I imagined couples fighting over whether to stay or leave. ("You do whatever you want, but I’m not sleeping here!") Hell, I was debating whether to stay or leave. Instead, I decided to venture into downtown Dodgeville, where I sat at the bar of a barbecue restaurant and broke my dry January in an attempt to take the edge off.
When I eventually returned, emboldened by the cold and the drink, I took stock of things. The room, though dated, was reasonably clean and well appointed. The bathroom was, mercifully, updated and unthemed, with a roomy shower and a potpourri of fine-smelling soaps and lotions — ones with nonsensical, mellifluous names like Oasis Bliss and Terra Botanics. After leaving the commode, I turned on the TV — it had cable, one of the great joys of hotel travel — and remembered that in my bag I had a fancy Korean sheet mask a friend had given me. I put it on and felt more … tranquil.
And, for a moment, listing slightly from the alcohol and a knee injury that was giving me fits, wearing slippers from home that resembled astronaut boots, it was possible to believe that I had truly escaped. That I had left one planet and entered another. Then I remembered the tub, made from a 300-gallon cheese vat and covered to look like a moon crater. I cranked the faucet and watched the chemical-free water tumble down fake rocks and fill the basin. Bobbing in the water, I experienced, if not zero-G, then 3G or perhaps 5G.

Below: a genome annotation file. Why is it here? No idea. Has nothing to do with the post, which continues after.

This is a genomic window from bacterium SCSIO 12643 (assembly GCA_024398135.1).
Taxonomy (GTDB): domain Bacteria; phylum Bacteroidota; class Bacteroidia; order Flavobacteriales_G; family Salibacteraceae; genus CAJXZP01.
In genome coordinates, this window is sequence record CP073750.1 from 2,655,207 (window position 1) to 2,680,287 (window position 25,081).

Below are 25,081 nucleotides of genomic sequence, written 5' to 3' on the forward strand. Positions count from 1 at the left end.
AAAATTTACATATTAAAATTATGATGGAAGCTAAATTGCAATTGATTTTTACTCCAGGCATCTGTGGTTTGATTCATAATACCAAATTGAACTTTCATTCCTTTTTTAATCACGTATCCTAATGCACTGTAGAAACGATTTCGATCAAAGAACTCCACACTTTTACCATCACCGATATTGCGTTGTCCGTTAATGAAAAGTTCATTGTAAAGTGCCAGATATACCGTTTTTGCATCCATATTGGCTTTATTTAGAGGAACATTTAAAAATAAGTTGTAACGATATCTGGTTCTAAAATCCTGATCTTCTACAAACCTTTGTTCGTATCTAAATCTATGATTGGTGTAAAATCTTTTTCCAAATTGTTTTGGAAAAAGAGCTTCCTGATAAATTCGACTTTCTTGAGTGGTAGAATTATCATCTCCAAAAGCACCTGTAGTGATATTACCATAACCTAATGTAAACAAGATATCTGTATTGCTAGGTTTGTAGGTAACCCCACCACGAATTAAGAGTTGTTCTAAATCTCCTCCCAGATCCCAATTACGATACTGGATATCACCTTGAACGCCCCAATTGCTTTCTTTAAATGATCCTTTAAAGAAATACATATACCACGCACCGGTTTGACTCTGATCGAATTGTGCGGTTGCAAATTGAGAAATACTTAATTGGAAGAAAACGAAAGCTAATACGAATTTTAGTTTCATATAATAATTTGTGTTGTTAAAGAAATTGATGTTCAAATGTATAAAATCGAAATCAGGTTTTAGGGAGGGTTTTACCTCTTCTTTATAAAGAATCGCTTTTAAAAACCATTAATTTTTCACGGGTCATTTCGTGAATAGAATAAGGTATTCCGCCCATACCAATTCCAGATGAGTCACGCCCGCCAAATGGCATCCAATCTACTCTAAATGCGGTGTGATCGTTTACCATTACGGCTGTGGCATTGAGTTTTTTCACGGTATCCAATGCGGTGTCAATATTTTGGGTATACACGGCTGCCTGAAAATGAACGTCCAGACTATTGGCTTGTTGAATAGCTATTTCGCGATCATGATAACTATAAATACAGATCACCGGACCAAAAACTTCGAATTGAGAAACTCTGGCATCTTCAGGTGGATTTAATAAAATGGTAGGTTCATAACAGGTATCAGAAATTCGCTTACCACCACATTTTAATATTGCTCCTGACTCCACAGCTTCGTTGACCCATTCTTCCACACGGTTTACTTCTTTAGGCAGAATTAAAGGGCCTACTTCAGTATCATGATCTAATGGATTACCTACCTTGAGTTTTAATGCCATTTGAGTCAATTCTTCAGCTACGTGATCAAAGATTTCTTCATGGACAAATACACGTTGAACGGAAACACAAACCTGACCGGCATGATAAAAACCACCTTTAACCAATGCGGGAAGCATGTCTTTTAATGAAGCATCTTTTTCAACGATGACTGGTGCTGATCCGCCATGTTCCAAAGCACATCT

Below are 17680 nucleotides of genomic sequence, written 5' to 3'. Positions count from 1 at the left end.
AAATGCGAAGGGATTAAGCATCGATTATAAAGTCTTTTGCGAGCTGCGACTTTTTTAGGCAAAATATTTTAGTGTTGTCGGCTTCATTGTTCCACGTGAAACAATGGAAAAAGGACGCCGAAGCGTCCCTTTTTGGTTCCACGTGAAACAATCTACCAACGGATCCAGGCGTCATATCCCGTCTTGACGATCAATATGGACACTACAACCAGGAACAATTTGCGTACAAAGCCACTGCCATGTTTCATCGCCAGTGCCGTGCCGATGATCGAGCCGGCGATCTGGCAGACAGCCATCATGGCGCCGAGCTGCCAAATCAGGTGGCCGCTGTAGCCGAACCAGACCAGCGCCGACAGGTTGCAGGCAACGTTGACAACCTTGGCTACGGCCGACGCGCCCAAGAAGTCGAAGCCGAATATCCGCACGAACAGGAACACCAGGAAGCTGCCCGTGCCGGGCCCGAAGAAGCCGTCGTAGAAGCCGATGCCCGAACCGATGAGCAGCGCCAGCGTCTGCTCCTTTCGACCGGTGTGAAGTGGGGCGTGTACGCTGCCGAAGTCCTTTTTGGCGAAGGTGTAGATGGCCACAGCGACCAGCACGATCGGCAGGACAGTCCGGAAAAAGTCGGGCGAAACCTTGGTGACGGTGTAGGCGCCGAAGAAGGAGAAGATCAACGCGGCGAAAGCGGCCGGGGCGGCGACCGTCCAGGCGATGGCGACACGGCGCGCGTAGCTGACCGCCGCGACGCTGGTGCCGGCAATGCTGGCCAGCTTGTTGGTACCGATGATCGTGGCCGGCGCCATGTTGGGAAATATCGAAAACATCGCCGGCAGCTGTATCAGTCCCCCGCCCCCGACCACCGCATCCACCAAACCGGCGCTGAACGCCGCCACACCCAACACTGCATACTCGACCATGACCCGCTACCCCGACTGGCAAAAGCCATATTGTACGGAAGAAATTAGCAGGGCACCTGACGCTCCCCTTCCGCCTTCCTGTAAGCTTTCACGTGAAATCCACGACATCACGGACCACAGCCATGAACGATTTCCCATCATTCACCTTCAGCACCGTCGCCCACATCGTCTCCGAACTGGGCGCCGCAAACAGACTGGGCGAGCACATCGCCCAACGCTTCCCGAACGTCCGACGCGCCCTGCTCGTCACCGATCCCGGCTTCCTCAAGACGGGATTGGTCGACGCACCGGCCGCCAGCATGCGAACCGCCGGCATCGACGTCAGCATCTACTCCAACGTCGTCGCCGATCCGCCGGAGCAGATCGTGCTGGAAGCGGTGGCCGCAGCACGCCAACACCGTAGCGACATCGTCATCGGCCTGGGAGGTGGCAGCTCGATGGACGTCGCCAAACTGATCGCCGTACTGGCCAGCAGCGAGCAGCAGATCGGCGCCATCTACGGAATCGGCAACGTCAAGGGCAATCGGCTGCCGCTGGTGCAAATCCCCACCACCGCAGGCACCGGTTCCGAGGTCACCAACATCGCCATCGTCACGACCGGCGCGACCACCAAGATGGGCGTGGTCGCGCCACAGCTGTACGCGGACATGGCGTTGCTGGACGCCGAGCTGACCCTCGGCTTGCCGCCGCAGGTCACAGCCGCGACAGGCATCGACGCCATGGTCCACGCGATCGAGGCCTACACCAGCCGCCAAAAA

My point is, the Gs couldn't keep me down. I felt as if I were Buzz Aldrin, taking my first tentative steps onto the moon. (I would say Neil Armstrong, but I was, er, not the first person to occupy the room, let alone the tub.)